Ghosts review – spirits of the dead haunt Ibsen's gripping classic


A great Manchester Guardian critic, CE Montague, once wrote of Ibsen’s play that it has “a kind of aghast grimness, a bald, austere hardness of conception”. The good thing about Lucy Bailey’s production and Mike Poulton’s new version is that they balance the need to overcome the stranglehold of the past with an awareness of Ibsen’s irony and humour. When Pastor Manders declares “the last thing we need here is the truth” the audience rightly laughs.

Poulton’s version has its own flicks of wit: there is a neat pun in the plan of the treacherous handyman, Engstrand, to set up a marine brothel which he calls “a mission for seamen”. But, a few colloquialisms aside, this is a respectful version and Mike Britton’s design, with its visible debt to the paintings of Vilhelm Hammershoi, Oliver Fenwick’s lighting and Richard Hammarton’s sound-score all remind us of the influence of climate on character: this is a part of Norway that has 67% rainfall and there is a luminous dankness to the setting that explains Osvald Alving’s sense of entrapment.



Sacrifice … Penny Downie. Photograph: Sheila Burnett

Ibsen’s main theme is the necessity to liberate oneself from the spirits of the dead, and this emerges clearly in Penny Downie’s Helen Alving. Having sacrificed herself to duty, she radiates joy when the orphanage devoted to the mythical memory of her late husband burns down: “It’s quite a bonfire,” she ecstatically declares. Downie also captures the tragic intensity of a woman who realises that her syphilitic son, played with the right sense of disintegrating despair by Pierro Niel-Mee, is doomed by his inheritance.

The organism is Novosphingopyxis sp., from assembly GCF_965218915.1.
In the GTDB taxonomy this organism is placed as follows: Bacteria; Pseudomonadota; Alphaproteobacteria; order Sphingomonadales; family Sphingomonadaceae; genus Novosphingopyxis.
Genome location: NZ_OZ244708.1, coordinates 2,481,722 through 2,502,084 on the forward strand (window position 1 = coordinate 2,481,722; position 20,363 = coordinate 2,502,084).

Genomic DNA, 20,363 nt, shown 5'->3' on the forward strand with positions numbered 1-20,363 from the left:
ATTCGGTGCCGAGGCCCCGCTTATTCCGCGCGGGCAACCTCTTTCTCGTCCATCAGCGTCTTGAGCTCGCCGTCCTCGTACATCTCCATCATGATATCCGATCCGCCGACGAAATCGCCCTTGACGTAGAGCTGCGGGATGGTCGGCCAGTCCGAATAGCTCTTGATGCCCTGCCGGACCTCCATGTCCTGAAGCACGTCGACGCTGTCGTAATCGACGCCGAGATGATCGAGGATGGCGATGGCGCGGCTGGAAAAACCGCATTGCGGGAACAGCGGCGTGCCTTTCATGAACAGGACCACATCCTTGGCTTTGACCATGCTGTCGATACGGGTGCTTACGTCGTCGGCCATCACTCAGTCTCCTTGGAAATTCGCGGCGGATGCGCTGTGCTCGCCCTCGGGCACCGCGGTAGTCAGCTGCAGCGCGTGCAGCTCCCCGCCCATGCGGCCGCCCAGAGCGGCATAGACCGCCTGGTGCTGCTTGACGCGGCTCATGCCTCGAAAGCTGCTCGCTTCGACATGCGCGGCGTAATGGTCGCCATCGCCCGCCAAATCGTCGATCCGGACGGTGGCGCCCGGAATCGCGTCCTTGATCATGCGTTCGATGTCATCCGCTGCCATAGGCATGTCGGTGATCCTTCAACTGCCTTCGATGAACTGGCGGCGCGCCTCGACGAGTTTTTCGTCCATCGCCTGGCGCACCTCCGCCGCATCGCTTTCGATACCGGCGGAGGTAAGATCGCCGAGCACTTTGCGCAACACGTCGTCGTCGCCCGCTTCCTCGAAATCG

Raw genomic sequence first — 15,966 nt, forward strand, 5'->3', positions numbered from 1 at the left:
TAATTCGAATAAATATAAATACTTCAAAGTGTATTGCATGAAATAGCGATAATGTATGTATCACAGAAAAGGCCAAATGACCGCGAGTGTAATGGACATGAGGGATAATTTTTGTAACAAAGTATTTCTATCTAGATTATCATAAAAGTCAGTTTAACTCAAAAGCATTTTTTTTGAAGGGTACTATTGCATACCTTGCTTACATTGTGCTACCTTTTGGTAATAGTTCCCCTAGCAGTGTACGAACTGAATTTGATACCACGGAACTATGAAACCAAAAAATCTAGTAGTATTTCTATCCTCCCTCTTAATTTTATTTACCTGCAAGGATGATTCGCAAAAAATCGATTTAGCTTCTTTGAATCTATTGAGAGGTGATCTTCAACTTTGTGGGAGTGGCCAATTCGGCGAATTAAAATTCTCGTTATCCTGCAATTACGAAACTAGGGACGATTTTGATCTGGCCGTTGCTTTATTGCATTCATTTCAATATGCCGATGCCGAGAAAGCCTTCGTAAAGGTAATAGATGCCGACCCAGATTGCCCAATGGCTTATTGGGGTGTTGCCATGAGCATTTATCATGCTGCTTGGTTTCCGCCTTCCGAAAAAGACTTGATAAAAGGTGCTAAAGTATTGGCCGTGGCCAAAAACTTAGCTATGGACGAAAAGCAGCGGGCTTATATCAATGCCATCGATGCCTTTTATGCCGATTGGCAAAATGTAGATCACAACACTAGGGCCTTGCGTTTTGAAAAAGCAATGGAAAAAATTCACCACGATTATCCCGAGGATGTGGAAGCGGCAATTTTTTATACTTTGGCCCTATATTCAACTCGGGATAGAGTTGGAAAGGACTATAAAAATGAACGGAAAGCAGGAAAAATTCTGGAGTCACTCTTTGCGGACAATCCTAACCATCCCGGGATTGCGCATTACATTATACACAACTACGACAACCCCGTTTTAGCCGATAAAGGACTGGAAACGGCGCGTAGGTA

James Wilby is a striking Pastor Manders, playing him not as a dry old stick but as a man in early middle age who combines credulous naivety with an intemperate anger that leads him to describe Osvald as “a self-righteous young prick”. There is good support from Declan Conlon as the manipulative Engstrand and Eleanor McLoughlin as the calculating Regina. Even if the production offers few blinding revelations, it does something relatively rare these days: it exposes the sinews of a theatrical classic without crushing it under the weight of a directorial concept.

At the Royal and Derngate, Northampton, until 11 May.



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